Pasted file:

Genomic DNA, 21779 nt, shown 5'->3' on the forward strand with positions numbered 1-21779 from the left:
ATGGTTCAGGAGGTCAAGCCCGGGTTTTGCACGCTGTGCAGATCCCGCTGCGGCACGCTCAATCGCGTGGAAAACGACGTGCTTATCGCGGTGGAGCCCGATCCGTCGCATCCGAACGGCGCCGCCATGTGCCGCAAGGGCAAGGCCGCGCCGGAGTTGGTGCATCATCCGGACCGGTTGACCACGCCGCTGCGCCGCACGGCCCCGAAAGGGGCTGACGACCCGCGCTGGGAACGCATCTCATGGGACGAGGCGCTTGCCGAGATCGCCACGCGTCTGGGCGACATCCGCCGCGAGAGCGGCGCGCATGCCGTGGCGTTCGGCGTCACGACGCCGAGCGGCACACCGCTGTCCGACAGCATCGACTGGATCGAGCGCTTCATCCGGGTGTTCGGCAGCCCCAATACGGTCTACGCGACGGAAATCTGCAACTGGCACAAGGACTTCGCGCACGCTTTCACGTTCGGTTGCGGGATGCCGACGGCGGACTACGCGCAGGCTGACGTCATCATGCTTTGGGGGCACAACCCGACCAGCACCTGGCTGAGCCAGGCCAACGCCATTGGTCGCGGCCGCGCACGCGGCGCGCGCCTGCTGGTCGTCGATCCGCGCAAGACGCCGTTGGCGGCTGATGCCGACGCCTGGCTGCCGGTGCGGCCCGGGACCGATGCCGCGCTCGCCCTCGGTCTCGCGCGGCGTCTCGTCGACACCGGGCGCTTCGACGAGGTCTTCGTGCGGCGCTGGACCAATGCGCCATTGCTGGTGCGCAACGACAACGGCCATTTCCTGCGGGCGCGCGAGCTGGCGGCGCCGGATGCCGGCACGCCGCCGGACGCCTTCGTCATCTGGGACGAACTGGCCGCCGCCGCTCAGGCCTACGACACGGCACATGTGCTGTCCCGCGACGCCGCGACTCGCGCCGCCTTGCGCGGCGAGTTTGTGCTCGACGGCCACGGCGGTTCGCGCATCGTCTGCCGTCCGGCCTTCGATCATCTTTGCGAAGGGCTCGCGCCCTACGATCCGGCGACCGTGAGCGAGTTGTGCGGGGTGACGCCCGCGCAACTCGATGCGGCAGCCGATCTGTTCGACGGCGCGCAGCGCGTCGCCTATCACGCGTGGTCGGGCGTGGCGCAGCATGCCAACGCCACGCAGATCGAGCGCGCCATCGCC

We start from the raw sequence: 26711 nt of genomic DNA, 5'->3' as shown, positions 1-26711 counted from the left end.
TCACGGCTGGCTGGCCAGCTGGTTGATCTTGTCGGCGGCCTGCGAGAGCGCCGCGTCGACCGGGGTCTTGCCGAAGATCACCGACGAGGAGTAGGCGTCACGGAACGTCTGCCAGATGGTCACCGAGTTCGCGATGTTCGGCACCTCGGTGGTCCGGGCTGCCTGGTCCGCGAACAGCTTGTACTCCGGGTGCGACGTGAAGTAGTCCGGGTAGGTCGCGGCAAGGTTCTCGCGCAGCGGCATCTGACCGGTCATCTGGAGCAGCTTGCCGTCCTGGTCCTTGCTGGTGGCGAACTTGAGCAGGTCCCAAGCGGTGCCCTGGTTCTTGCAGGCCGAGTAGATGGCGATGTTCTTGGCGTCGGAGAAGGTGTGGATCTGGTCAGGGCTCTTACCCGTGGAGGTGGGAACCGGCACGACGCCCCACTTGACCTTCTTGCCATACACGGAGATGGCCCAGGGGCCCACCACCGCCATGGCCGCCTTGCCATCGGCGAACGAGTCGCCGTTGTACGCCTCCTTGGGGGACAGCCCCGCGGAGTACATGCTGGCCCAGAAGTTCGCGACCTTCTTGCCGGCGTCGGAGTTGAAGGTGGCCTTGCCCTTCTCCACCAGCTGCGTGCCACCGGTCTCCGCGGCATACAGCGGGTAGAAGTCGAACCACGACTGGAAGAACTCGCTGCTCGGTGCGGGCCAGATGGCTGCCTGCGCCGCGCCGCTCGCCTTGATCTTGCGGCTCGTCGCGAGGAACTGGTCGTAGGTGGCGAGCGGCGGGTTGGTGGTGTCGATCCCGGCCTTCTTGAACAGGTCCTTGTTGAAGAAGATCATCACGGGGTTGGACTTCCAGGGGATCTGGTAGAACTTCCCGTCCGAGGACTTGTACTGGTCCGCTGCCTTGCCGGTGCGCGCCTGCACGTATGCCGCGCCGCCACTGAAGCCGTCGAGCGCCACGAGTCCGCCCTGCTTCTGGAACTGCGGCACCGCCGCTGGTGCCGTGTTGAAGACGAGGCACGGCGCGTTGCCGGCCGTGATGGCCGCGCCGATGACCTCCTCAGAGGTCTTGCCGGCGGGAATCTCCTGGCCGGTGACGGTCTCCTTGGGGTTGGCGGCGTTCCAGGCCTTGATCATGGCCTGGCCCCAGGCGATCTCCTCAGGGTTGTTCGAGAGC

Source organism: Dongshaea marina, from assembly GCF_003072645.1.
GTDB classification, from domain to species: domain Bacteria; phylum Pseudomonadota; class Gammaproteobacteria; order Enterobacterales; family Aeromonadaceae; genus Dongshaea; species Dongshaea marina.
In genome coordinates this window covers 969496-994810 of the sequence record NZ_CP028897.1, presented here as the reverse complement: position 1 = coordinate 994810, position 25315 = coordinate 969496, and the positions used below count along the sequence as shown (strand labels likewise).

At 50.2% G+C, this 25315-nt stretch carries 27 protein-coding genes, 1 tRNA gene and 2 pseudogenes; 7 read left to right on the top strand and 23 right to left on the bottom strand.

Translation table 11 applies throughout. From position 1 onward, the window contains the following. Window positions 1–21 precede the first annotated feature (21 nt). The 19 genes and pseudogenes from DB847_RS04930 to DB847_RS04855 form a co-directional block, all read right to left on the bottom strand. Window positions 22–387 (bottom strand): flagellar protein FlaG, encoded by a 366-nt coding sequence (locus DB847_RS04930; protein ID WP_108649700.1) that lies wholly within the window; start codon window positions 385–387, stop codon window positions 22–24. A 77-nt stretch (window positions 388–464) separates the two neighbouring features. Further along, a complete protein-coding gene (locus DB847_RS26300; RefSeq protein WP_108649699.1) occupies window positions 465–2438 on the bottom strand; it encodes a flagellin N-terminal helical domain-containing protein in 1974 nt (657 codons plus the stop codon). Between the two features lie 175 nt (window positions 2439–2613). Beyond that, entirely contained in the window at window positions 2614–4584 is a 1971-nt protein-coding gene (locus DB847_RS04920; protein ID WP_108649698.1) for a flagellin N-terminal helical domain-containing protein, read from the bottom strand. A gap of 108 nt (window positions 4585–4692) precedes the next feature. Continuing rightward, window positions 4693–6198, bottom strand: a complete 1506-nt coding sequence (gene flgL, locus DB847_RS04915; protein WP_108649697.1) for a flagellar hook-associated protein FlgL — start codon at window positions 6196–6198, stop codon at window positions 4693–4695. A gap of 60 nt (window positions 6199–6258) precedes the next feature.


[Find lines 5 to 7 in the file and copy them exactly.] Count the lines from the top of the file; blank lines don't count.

Source organism: Dongshaea marina, from assembly GCF_003072645.1.
GTDB classification, from domain to species: domain Bacteria; phylum Pseudomonadota; class Gammaproteobacteria; order Enterobacterales; family Aeromonadaceae; genus Dongshaea; species Dongshaea marina.
In genome coordinates this window covers 969496-994810 of the sequence record NZ_CP028897.1, presented here as the reverse complement: position 1 = coordinate 994810, position 25315 = coordinate 969496, and the positions used below count along the sequence as shown (strand labels likewise).